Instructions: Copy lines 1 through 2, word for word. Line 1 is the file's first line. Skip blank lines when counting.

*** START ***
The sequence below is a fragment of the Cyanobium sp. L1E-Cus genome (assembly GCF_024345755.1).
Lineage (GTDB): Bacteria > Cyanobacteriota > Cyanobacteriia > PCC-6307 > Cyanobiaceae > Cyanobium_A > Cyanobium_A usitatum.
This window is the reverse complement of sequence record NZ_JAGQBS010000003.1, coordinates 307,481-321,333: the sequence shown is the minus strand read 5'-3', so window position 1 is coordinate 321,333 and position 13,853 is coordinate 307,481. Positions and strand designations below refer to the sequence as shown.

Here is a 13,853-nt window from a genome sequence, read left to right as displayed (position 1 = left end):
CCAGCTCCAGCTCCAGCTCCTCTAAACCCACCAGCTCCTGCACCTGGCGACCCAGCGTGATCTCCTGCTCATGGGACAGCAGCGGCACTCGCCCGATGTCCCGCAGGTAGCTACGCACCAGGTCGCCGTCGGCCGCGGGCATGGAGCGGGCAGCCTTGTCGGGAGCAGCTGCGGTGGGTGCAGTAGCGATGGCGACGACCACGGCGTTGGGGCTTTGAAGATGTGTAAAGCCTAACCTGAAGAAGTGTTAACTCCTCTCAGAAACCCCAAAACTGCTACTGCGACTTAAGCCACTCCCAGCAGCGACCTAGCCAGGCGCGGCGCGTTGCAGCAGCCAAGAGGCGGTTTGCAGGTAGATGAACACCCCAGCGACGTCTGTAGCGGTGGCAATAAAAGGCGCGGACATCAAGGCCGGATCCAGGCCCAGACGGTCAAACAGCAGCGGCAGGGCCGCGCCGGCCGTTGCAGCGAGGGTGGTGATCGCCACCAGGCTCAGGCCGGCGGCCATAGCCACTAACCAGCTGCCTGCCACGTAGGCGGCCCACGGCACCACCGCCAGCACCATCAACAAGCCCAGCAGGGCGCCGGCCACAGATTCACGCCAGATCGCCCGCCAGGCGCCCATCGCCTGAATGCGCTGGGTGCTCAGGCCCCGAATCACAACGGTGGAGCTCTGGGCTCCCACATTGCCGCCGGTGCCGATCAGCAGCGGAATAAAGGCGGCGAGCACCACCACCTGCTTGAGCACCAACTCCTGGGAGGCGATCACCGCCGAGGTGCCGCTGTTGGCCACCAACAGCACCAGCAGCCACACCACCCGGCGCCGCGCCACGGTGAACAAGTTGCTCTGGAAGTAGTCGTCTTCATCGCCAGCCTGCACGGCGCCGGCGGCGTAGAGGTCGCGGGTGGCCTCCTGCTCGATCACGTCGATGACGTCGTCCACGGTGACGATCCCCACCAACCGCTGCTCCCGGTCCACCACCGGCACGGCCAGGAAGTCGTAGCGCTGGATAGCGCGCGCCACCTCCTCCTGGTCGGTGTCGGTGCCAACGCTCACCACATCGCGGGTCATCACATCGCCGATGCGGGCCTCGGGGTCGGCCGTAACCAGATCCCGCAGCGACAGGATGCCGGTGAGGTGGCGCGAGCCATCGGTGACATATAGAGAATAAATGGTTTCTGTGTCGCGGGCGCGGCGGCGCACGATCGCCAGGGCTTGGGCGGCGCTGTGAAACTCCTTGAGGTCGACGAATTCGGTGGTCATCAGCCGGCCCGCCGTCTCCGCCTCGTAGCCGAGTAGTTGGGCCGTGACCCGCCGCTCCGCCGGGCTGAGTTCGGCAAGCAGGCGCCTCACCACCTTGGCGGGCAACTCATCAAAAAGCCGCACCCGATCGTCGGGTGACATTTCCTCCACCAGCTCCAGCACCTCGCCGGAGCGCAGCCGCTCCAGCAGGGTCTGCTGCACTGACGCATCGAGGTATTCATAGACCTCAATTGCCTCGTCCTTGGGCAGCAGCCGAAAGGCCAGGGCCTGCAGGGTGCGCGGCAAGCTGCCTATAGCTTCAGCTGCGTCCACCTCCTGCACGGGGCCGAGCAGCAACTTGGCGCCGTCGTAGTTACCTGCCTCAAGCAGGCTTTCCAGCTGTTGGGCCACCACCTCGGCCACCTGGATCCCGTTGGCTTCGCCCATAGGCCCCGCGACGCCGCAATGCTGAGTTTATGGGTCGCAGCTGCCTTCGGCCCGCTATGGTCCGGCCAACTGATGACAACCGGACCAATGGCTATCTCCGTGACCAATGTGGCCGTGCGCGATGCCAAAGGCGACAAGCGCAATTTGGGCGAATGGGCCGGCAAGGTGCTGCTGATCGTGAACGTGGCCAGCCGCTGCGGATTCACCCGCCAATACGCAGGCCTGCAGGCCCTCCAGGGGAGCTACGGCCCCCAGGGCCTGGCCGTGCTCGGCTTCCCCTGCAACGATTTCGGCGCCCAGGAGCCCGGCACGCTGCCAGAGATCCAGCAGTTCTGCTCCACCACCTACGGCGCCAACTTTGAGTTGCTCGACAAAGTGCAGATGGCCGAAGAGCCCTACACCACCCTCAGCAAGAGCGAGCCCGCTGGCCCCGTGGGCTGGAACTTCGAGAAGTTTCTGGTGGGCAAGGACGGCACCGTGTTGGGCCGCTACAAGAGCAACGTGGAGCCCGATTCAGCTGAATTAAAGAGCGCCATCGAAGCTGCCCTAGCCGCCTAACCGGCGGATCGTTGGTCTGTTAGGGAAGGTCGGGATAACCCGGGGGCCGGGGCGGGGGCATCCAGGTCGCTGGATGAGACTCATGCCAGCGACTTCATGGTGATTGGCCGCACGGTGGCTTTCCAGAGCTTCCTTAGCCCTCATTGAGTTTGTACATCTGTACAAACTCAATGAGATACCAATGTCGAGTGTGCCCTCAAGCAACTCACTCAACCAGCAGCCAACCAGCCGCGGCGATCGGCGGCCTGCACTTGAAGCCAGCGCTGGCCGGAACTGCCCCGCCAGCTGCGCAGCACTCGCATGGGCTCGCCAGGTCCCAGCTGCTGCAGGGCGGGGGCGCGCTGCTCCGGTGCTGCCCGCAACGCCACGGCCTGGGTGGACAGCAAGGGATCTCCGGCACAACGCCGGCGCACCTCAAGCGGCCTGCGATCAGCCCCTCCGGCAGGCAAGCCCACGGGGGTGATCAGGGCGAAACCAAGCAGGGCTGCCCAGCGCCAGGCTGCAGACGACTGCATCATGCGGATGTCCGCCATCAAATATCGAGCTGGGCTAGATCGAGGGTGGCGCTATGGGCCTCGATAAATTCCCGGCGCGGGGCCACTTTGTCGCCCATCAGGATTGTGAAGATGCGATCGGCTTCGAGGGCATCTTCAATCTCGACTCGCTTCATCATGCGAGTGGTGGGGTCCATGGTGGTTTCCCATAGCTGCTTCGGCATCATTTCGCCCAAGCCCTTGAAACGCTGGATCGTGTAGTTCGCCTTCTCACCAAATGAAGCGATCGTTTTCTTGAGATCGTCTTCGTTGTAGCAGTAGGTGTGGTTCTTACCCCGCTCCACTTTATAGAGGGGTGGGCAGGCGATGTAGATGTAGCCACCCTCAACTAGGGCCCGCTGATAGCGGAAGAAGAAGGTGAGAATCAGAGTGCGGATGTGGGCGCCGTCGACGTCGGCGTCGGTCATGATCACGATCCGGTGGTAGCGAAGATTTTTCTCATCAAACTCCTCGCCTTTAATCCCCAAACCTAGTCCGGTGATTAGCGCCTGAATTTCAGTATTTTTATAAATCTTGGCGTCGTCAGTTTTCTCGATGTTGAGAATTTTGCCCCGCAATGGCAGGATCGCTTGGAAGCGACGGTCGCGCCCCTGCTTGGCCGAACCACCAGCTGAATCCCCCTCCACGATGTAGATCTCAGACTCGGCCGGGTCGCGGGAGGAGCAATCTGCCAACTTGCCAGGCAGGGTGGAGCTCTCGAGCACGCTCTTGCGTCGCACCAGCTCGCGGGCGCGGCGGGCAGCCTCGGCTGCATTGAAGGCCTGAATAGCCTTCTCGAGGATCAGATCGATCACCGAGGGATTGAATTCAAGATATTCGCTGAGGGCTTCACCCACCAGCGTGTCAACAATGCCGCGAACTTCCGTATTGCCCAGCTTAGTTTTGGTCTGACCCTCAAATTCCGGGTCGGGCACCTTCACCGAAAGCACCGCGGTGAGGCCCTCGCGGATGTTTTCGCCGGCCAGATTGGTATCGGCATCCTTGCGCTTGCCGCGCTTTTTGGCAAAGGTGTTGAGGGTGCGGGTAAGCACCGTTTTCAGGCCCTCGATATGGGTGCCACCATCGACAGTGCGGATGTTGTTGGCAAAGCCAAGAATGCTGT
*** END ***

The sequence below is a fragment of the Cyanobium sp. L1E-Cus genome (assembly GCF_024345755.1).
Lineage (GTDB): Bacteria > Cyanobacteriota > Cyanobacteriia > PCC-6307 > Cyanobiaceae > Cyanobium_A > Cyanobium_A usitatum.